Admittedly, the tree is a small one,  three metres at most, but some of  the anemones are already two metres tall.

This is the kind of gardening I love: where the plants come up with their own ideas. I did not plant the anemones directly under the tree. They seem to have moved in there by themselves, and now use the tree’s protecting arms as they grow ever taller.

Nor is this a colour scheme I would have thought of concocting – pale pinkish-purple, russet red and green. But somehow it’s very pleasing, and especially on the dull days we’ve been having lately.

Every day, too,  I see the tiny crab apples turning a deeper shade of red: perfect Garden-of-Eden miniatures,  which reminds me of a comment made by Melanie at My Virtual Playground. One of the times I featured my crab apples she told me they were called pommes sauvages in French – wild apples – an altogether much prettier name. I agree. Although my ‘wild’ ones have been much inbred, and don’t have quite the same sense of abandon of the truly wild ones found in our field hedgerows.


The tree is Malus Evereste by the way. It is glorious in spring too. (You’ve seen the picture). It’s growing in a tall bed which gives us an all-year good view from the kitchen French windows.


Elsewhere in the garden things are  looking a little dreary round the edges, but there is still some stalwart blooming going on. The red geraniums look bright in the garden pots despite the recent downpours, as does this lovely penstemon:


I think it’s my favourite version of this most obliging plant. If you cut down the stems after flowering, in a few weeks time you get another showing, perhaps more vigorous than the first. This variety is called Apple Blossom, but it makes me think of raspberry ripple ice cream – a rather shivery thought on this gloomy day.

Growing in the bed just behind Apple Blossom, you can see Teasing Georgia. She’s in bud again too. This is such a lovely rose, and opens into dense whirls and whorls of pale gold.

I’m hoping she’ll open before the weather turns weirder than it already is. Forecasters are now promising us the coldest winter ever. But endlessly prone to optimism, I’m further hoping that this is the same order of forecast that in March promised us a barbecue summer and drought. (Hands up all of you in England who managed to fit in more than one barbecue between the wind and showers).


Our garden is all over the place and on different levels. This is because circa 1830 the house was built into a steep bank between the field behind, and the road in front.  Later occupants then dug out a rear yard, and added a tall terrace bed, and behind it, a high retaining wall.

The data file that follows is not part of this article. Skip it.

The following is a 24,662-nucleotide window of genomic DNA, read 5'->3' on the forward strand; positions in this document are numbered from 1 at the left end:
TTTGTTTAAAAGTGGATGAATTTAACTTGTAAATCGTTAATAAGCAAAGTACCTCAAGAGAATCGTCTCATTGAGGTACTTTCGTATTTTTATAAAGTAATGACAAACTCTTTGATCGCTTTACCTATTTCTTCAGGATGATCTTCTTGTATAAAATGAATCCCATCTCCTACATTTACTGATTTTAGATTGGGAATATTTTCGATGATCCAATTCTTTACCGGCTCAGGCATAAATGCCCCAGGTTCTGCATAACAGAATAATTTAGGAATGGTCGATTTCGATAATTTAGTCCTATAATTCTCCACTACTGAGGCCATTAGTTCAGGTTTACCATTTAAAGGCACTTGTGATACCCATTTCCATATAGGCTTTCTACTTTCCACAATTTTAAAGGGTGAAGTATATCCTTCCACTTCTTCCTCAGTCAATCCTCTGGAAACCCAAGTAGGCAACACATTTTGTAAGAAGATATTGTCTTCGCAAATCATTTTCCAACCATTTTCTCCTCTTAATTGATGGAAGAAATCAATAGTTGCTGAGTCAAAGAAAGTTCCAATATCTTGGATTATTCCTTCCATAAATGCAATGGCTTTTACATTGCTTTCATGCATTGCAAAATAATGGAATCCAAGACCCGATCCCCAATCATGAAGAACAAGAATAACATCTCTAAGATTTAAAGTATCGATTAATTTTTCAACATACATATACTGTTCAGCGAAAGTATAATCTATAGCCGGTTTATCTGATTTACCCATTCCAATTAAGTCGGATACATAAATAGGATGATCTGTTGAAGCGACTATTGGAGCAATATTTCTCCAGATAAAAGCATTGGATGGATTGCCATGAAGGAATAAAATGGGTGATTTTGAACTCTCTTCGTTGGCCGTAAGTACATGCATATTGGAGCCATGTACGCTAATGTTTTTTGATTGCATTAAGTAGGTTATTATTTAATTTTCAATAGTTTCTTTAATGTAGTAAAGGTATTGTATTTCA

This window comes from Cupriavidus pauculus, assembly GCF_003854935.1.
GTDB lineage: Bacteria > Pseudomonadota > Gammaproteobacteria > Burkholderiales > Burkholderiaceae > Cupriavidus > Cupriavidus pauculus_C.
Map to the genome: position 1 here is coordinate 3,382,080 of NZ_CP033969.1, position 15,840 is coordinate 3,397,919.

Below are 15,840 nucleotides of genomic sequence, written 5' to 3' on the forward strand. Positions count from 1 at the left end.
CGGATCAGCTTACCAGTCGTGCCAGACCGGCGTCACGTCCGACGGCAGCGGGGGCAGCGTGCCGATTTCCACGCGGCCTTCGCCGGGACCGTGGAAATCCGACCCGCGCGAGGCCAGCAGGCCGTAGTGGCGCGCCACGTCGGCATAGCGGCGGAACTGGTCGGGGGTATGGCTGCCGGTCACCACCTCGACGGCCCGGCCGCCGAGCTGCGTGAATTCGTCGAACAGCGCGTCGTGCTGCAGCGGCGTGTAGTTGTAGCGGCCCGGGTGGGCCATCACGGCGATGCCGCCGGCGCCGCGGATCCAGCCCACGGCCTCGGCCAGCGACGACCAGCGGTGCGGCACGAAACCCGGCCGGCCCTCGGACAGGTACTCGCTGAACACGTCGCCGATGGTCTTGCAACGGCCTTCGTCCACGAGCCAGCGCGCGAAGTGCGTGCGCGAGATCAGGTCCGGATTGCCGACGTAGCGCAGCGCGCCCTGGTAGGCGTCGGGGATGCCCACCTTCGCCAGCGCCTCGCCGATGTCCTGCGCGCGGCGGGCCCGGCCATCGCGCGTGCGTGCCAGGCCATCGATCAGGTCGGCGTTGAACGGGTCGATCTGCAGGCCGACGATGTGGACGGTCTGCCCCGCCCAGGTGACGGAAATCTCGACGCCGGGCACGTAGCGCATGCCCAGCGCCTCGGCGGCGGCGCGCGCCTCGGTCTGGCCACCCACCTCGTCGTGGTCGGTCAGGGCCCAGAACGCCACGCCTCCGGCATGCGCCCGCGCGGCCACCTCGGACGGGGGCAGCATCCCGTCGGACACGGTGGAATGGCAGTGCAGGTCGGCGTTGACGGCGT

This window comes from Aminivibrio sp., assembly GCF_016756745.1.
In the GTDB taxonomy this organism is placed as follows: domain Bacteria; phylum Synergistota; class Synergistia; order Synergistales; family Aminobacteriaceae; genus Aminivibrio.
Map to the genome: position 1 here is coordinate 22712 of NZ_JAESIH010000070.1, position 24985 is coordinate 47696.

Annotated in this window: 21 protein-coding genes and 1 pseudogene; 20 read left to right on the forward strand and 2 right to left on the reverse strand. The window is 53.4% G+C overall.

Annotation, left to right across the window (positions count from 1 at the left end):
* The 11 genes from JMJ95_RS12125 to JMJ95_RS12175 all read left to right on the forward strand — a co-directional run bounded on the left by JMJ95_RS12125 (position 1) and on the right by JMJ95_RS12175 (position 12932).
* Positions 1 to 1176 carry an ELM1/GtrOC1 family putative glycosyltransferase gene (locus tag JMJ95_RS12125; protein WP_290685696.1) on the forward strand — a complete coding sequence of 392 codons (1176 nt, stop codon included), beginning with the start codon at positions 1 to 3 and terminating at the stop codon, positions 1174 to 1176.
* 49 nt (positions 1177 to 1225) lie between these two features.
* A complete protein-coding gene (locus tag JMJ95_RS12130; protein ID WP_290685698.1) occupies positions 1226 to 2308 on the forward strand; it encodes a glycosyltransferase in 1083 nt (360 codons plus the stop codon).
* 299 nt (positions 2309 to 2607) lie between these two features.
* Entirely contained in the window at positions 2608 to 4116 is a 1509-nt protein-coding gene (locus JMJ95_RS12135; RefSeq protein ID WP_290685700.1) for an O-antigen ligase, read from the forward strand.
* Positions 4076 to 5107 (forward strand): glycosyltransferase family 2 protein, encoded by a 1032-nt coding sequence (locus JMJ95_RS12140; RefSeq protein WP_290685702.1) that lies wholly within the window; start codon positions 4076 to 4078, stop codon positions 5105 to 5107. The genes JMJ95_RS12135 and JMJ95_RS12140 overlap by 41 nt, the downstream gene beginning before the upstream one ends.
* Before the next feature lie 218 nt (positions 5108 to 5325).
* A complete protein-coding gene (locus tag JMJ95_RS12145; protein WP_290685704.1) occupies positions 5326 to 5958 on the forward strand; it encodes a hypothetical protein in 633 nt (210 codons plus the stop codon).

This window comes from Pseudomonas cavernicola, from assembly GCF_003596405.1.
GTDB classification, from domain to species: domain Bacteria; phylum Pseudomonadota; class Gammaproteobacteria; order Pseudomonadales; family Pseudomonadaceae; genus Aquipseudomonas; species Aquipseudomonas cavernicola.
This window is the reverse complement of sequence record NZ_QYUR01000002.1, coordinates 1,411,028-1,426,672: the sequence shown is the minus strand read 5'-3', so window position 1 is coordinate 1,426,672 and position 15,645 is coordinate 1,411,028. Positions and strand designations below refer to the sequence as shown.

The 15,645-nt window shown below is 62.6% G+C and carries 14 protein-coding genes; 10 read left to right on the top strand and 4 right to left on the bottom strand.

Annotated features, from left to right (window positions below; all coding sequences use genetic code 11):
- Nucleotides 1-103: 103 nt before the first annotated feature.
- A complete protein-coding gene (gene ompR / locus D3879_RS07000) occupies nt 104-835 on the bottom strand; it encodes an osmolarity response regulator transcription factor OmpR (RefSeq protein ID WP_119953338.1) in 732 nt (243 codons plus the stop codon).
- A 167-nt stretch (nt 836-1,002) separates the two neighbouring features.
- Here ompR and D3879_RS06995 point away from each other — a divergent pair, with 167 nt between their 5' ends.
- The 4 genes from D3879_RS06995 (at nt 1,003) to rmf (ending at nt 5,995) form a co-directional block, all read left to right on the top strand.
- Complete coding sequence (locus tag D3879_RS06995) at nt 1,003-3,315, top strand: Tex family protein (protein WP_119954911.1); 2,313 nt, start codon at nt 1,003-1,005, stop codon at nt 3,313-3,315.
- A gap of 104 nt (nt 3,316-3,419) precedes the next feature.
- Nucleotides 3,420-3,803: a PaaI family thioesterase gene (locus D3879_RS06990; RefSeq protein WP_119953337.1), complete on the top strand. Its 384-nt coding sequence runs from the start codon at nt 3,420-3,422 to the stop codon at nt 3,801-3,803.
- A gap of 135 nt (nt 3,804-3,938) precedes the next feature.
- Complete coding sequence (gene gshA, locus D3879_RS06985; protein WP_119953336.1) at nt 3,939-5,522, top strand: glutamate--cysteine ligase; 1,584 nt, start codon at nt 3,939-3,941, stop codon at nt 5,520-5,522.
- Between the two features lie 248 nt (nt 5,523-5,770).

I have yet to get to grips with gardening in so many dimensions, which is why I rather depend on the garden to follow its own design. I also notice that it is devising its own timetable. For instance, what does this June-blooming foxglove think it is doing amongst the late summer rudbeckia?


Just to the left of the foxglove is the dead head of meadowsweet. It has a pink flower, which also surprised me this year. This is something else the garden has come up with: creating (somehow) a very vigorous hybrid from the original wild, and cream-flowered meadowsweet that I originally planted.

I shall definitely encourage the new version, and plant out any seedlings. It is a statuesque creation, very tall, and softly scented. Also Meadowsweet, apart from being used to flavour beer and deserts, has its place in Welsh legend. In the Fourth Branch of the Mabinogi, the 11th century transcription of age-old tales, there is the dark story of Blodeuwedd (flower-face), a beautiful woman created by the magicians, Math and Gwydion from the flowers of oak, broom and meadowsweet. The tale does not end well. Blodeuwedd (pronounced: blod-EYE-weth) is also the name for owl, a fact, along with a reworking of the Mabinogion story, that was famously explored in teen fiction by Alan Garner in The Owl Service.

And thinking of  flower-faces, here are two growing in a pot by the old privies (now our two dysfunctional  garden sheds – i.e much head-banging on lintels, followed by standing in one’s own light so you can’t see what’s in there). These sunflowers have taken ages to come out, but it’s nice to see them at last, and especially now the real sun has gone away. It’s hard not to smile back at them, isn’t it?


Happy Wednesday!

Inspired by (but with added fruit)  Cee’s Flower of the Day


Mara Dawn, Lewa Sundown: Monochromatic Africa


In winter at the Equator, Africa comes in many kinds of monochrome. At first light all is sepia. This lioness was captured at dawn in the Maasai Mara. She is watching out for hyena that are moving in on the Marsh Pride’s kill.

At sundown  in Lewa, in Northern Kenya, all is old gold as these kudu stop for a moment before melting away into the thorn scrub. Did we really see them?